HOUSTON (Reuters) - Salvage efforts continued on Monday to remove a sunken drydock in an industrial portion of the Houston Ship Channel, home to major oil refineries and petrochemical plants, officials said.
Port operations across the U.S. Gulf Coast oil and gas industry are slowly coming back, in many cases with restrictions on vessel draft, according to U.S. Coast Guard updates.
It was unclear on Monday when the sunken drydock near Brady Island in the upper shipping channel would be cleared, said Alberto Hernandez, a watch supervisor at the Coast Guard’s Vessel Traffic Service in Houston.
“There is no timeframe” for removing the drydock debris, he said. The area affected is the main stem of the ship channel. “This is the main port of Houston City Docks, they are blocked due to these salvage operations,” he said.
The storm dumped as much as 50-inches of rainfall over the Gulf Coast, forcing officials to close or restriction operations at ports from Corpus Christi to Lake Charles, Louisiana.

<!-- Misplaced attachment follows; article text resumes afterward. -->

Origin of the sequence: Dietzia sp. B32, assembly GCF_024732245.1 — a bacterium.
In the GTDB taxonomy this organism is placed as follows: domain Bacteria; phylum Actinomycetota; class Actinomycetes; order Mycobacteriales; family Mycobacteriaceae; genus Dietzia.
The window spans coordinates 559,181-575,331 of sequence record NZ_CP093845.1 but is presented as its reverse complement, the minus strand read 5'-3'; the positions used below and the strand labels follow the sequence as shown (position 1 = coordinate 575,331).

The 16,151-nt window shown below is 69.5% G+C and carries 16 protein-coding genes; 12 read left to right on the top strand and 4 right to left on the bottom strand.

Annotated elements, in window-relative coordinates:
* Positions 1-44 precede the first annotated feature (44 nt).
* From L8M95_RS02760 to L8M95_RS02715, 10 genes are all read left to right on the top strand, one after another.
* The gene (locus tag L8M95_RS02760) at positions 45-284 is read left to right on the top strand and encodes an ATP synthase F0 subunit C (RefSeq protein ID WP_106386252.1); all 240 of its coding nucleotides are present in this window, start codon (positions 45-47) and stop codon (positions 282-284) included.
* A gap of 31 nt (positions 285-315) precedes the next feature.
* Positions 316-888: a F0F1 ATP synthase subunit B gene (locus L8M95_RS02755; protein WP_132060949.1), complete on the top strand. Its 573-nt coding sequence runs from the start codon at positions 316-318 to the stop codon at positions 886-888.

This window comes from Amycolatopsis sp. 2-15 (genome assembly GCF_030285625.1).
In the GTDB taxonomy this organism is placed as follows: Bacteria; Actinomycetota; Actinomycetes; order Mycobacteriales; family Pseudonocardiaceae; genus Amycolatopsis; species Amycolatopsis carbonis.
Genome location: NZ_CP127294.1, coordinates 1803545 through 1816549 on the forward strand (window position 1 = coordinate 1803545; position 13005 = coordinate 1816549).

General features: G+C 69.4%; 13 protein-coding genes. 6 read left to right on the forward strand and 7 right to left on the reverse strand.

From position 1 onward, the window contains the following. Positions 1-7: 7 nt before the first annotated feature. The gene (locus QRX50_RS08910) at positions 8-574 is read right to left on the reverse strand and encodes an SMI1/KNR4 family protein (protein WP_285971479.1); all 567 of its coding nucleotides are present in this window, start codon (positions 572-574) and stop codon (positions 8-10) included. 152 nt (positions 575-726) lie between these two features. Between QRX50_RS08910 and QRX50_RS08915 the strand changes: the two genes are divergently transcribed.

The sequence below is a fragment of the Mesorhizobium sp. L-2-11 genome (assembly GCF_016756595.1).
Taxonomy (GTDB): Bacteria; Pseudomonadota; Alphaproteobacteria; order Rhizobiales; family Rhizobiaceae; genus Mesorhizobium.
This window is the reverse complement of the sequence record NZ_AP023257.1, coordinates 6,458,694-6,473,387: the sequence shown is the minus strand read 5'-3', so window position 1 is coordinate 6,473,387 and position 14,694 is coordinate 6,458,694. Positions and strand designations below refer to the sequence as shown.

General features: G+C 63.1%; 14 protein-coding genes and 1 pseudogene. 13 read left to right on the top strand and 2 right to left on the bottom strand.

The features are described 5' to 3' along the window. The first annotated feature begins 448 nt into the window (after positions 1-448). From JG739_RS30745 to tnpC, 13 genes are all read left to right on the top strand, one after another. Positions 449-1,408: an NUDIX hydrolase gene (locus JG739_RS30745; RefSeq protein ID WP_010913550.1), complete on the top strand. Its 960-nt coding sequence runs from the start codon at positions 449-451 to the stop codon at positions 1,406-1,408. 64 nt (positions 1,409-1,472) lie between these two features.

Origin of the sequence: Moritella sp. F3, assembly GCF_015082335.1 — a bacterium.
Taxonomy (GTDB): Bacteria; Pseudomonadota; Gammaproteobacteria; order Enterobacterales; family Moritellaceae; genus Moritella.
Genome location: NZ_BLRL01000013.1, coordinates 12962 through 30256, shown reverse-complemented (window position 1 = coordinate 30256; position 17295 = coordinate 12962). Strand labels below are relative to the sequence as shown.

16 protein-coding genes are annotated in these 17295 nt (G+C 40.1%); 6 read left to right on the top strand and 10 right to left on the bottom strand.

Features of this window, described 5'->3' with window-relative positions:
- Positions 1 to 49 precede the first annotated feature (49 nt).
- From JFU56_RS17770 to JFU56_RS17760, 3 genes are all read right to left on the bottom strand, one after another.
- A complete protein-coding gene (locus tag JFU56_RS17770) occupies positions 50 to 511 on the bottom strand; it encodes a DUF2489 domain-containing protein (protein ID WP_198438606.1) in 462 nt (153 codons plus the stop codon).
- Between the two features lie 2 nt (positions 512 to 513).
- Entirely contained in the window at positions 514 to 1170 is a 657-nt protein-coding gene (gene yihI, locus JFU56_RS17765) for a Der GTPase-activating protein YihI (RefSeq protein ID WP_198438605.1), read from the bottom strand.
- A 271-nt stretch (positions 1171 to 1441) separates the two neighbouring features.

It is unclear when the drydock will be cleared from the Houston Ship Channel, which links the busiest petrochemical port to the Gulf of Mexico, and restrictions in that area of the channel lifted, said Alberto Hernandez, a watch supervisor at the U.S. Coast Guard.
He said the Houston shipping channel is open to just past Exxon Mobil Corp’s Baytown refinery to vessels up to a 40-foot draft. Hernandez said there were ships exiting and entering the channel on Monday.
Reporting by Gary McWilliams; Editing by Nick Zieminski